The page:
November 01, 2020

Bookish. - Issue 21

Bookish by amirisu

Reviewed by Meri

Two books to inspire your textile creativity. I came across both books in the art section of a local book shop one day, and knew they were perfect for this issue. Both will open your eyes to Japan's rich textile traditions.

Shizen-fu: Beautiful Japanese Textiles

Nobuhiro Anma

Published in 2018 by Kirajenne

295 pages. ¥3500 JPY

ISBN: 978-4906913787

After doing a lot of research about Tatsuke pants in the last issue, I was immediately intrigued by this book. It showcases historic textiles and pieces of clothing made with natural fibers in Japan, along with their time consuming production processes. I had no idea such diverse plants were used in textiles, such as tree bark, vines and paper, for over a thousand years. These techniques have been largely abandoned, and the author spent years traveling around the country to collect them. I was especially fascinated by pictures of the most intricately embroidered Kogin jacket I'd ever seen, a few beautiful jackets made by Ainu people (an ethnic group indigenous to Japan, the original inhabitants of Hokkaido island), and a piece of patched up boro. Hand-made textiles are treasured for centuries and never loose their value. I wish I could make something like that one day. Unfortunately the book is entirely in Japanese, but you can find inspiration by simply looking at the photos.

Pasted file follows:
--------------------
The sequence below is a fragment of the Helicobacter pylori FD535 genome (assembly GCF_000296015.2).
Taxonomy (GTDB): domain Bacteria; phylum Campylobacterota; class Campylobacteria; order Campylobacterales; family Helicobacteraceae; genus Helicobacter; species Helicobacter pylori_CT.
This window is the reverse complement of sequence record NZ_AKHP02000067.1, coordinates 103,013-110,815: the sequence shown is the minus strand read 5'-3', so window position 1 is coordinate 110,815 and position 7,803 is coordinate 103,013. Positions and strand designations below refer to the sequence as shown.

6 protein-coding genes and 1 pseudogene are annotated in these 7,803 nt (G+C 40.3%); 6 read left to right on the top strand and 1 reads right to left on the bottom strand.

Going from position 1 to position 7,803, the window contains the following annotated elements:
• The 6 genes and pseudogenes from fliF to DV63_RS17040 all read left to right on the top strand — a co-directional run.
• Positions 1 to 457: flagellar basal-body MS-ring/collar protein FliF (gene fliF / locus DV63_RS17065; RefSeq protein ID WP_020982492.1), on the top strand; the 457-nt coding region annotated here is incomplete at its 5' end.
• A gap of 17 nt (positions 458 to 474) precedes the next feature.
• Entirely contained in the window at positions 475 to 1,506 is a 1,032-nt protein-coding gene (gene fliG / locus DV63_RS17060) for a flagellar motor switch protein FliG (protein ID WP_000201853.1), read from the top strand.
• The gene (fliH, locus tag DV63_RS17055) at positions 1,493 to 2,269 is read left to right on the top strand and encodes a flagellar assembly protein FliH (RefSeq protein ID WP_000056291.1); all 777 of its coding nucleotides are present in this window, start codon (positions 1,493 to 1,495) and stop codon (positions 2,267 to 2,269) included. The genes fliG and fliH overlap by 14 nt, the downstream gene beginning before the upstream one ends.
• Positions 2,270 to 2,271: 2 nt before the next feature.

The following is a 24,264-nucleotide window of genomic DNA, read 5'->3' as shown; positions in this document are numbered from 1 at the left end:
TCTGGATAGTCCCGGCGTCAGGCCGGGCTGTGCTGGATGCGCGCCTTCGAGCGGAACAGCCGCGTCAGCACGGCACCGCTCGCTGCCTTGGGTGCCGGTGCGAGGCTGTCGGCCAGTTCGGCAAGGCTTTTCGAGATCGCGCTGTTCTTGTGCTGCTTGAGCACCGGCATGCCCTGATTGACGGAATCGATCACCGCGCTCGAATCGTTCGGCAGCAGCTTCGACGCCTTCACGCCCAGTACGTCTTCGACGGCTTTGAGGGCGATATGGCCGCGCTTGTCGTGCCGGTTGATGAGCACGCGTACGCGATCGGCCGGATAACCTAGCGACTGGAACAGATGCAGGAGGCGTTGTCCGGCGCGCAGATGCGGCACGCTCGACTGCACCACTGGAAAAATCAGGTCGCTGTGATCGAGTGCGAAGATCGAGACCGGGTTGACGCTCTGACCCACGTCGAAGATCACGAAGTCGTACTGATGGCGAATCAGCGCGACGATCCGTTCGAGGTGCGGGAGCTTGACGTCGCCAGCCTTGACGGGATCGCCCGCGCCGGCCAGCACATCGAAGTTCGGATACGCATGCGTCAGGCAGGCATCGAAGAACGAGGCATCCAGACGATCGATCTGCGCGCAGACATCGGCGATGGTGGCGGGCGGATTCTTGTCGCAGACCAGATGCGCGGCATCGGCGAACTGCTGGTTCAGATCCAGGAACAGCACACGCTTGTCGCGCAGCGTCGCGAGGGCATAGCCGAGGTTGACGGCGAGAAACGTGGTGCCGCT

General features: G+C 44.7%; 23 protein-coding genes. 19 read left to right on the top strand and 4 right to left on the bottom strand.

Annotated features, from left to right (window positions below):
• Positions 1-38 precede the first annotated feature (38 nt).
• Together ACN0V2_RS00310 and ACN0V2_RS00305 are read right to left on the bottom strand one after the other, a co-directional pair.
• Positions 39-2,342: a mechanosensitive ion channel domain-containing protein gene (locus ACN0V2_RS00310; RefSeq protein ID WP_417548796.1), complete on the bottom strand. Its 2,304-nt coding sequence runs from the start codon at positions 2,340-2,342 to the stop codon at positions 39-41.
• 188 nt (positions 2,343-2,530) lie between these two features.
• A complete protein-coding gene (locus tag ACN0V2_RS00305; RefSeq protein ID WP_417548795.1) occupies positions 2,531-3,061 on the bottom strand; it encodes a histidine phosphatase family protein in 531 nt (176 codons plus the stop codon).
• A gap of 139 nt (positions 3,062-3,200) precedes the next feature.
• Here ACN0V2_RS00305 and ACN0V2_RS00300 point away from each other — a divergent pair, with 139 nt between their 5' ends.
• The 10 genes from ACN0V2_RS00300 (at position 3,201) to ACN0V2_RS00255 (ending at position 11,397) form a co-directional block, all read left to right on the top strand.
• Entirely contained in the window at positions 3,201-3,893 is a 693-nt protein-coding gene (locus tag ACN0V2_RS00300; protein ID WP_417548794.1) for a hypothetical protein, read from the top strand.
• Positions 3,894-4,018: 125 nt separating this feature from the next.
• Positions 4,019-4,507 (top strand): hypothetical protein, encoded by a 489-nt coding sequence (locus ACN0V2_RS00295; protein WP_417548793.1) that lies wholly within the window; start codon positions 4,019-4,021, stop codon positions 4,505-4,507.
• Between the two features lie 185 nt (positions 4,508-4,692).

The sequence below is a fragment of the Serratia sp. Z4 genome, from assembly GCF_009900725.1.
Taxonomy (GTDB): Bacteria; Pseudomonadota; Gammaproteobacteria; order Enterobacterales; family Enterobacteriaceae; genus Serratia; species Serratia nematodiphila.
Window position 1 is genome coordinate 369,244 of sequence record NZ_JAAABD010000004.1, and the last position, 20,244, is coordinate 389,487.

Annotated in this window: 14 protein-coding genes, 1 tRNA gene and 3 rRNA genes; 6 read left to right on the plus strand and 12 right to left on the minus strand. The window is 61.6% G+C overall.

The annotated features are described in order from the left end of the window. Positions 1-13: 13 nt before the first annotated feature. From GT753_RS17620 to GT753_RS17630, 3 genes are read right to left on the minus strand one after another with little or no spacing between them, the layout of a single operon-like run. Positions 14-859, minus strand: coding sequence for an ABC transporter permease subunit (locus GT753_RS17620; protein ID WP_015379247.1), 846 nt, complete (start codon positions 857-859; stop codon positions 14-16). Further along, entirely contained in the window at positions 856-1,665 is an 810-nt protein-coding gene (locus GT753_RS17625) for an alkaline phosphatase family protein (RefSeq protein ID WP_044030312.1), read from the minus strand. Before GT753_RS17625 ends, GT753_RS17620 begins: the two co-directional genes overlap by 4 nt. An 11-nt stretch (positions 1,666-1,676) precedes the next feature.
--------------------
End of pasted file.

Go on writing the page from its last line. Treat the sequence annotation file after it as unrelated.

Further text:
Bookish by amirisu


Indigo: The Color That Changed the World

Catherine Legrand

Published in 2013 by Thames & Hudson

286 pages. $50.00

ISBN: 978-0500516607

Bookish by amirisu

This is a book that introduces indigo dyeing from around the world, from Europe to Asian countries such as China and Japan, to Africa, and the Americas. There are several different kinds of plants used for indigo dyeing around the world, but the basic process is essentially the same. Nevertheless, the diversity of applications is mesmerizing. 

In some parts of China, a piece of indigo batik is then pleated and made into a gorgeous wrap skirt. In a colder region, they use a quilting technique to make beautiful, warm jackets. In south-eastern Asian countries, indigo-dyed fabrics are colorfully embroidered to make traditional costumes. Learning that indigo textiles have been loved and treasured in so many cultures is eye opening. You'll find so many dye techniques and printing patterns to be inspired by. A highly recommended read for any dye artists.

Bookish by amirisu